Price is also confident in the approach. “The mouse is a good model to try and understand basic neurobiology,” he says. “But the fine details are actually quite divergent.” To unpick those details, the team hopes to develop a more robust model of the disease, taking into account the contribution of numerous biological factors: “We need to remember to look at the bigger picture, both in terms of neuronal physiology, but also the glia, the immune cells, and the cross talk between them all,” says Ray.

Such an approach will require the adoption of large data processing capabilities. Could machine learning technology prove key? “Using a model called Random Forest (5, 6) we’ve been able to achieve 94 percent accuracy in classifying our samples correctly in terms of their pain and sex state. The challenge now is to scale that model, and move from a purely descriptive model towards one that highlights why samples are different; for example, by highlighting particular patterns of signal regulation,” says Ray.

Receive content, products, events as well as relevant industry updates from The Translational Scientist and its sponsors.

When you click “Subscribe” we will email you a link, which you must click to verify the email address above and activate your subscription. If you do not receive this email, please contact us at [email protected].
If you wish to unsubscribe, you can update your preferences at any point.

  1. RY North et al., “Electrophysiological and transcriptomic correlates of neuropathic pain in human dorsal root ganglion neurons,” Brain, [Epub ahead of print] (2019). PMID: 30887021.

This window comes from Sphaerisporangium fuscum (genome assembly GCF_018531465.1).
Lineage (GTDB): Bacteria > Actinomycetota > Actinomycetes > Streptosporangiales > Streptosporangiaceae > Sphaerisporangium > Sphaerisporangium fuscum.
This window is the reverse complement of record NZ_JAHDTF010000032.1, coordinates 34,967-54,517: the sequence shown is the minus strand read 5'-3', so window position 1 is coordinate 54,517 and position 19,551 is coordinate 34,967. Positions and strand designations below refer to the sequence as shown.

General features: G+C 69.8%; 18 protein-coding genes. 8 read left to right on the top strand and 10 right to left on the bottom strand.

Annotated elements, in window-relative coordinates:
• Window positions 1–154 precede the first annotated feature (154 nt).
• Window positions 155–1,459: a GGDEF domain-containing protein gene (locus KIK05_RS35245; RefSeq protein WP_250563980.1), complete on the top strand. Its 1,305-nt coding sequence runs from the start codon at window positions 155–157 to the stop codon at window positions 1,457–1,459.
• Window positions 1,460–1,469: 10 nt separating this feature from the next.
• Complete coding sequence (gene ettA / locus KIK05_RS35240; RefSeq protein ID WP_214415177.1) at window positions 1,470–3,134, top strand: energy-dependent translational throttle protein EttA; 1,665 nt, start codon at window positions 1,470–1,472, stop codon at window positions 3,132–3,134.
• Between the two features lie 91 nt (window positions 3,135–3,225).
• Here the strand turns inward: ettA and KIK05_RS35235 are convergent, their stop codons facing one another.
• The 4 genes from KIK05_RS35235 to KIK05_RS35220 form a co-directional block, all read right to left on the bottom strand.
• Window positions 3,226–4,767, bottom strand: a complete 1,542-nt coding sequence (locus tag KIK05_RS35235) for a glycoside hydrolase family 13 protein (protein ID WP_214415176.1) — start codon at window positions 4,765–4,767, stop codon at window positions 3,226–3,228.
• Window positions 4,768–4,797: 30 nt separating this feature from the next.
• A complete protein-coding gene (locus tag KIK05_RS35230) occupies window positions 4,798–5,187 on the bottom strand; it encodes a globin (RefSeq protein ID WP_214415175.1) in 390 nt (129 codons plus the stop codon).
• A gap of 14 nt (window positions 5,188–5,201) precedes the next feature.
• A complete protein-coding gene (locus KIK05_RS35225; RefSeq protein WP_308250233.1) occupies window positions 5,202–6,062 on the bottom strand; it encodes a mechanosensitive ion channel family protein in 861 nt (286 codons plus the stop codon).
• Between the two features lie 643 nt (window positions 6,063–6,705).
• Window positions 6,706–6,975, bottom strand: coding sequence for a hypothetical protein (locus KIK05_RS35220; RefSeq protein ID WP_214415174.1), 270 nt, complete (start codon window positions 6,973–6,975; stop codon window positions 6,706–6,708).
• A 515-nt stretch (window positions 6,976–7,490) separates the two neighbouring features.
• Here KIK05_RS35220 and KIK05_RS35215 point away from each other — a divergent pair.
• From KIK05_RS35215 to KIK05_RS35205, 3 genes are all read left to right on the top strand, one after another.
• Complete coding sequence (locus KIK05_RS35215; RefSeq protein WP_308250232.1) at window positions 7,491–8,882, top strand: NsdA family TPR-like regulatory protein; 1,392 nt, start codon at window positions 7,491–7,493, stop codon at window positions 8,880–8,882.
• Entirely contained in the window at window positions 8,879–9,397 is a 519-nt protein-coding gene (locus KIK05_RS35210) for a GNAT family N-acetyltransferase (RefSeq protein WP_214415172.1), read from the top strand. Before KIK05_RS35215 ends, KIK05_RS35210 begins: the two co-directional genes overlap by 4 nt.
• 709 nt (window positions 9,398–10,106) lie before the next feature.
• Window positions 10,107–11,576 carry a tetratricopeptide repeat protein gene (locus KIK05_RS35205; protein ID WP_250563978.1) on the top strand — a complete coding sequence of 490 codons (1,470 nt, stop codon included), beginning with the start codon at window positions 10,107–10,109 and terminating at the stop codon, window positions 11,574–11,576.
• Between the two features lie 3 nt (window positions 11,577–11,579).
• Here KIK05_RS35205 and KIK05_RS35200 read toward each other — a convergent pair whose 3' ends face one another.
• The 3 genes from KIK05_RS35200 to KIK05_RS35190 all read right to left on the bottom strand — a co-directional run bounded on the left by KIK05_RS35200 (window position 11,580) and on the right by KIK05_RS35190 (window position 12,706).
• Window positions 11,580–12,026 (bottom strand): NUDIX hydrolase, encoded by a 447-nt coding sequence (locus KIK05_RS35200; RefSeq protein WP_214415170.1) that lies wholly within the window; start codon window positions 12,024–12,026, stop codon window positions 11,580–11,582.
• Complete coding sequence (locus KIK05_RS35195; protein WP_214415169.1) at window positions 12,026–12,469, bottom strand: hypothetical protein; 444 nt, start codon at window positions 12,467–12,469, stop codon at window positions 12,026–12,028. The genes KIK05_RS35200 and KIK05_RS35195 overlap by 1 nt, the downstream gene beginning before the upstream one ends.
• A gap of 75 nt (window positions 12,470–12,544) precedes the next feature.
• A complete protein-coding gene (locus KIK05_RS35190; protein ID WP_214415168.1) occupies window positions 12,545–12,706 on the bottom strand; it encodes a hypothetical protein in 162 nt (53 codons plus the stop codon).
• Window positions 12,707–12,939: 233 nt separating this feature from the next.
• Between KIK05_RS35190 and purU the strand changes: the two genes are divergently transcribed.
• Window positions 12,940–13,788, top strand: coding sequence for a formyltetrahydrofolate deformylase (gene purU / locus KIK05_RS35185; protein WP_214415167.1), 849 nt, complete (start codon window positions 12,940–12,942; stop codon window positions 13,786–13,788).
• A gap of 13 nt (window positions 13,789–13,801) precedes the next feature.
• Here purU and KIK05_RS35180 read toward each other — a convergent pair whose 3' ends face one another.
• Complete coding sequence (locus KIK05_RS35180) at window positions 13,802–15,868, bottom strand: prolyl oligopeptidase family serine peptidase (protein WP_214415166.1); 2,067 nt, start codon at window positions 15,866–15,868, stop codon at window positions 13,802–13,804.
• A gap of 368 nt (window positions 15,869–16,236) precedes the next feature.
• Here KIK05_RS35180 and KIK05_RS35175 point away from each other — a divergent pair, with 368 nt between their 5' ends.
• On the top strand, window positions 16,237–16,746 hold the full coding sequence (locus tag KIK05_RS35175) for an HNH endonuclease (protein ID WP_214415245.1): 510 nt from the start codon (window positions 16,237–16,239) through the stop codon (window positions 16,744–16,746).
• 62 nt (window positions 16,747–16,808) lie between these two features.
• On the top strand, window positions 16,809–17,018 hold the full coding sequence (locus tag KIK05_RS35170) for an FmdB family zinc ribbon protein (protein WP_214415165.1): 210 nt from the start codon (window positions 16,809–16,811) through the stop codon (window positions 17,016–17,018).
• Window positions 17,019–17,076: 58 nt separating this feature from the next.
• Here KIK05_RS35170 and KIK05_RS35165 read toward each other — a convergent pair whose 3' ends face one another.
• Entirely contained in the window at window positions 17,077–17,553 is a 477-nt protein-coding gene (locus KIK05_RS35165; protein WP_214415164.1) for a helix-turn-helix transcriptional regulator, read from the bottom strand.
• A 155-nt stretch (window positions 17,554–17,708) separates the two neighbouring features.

2. PR Ray et al., “Transcriptome Analysis of the Human Tibial Nerve Identifies Sexually Dimorphic Expression of Genes Involved in Pain, Inflammation, and Neuro-Immunity,” Front Mol Neurosci, 12, eCollection (2019). PMID: 30890918.
  3. PR Ray et al., “Comparative transcriptome profiling of the human and mouse dorsal root ganglia: an RNA-seq-based resource for pain and sensory neuroscience research,” Pain, 159, 1325-1345 (2018). PMID: 29561359.
  4. YQ Zhou et al., “Interleukin-6: an emerging regulator of pathological pain,” J Neuroinflammation, 141, eCollection (2016). PMID: 27267059.
  5. SJ Rigatti., “Random Forest,” J Insur Med, 47, 31-39 (2017). PMID: 28836909.
  6. [An explanation in more layman terms] N Donges, “The Random Forest Algorithm,” Towards Data Science, available at: bit.ly/2u7erIB Accessed 26 April 2019.
About the Author
Jonathan James

Register to The Translational Scientist

Register to access our FREE online portfolio, request the magazine in print and manage your preferences.

You will benefit from:

  • Unlimited access to ALL articles
  • News, interviews & opinions from leading industry experts

Register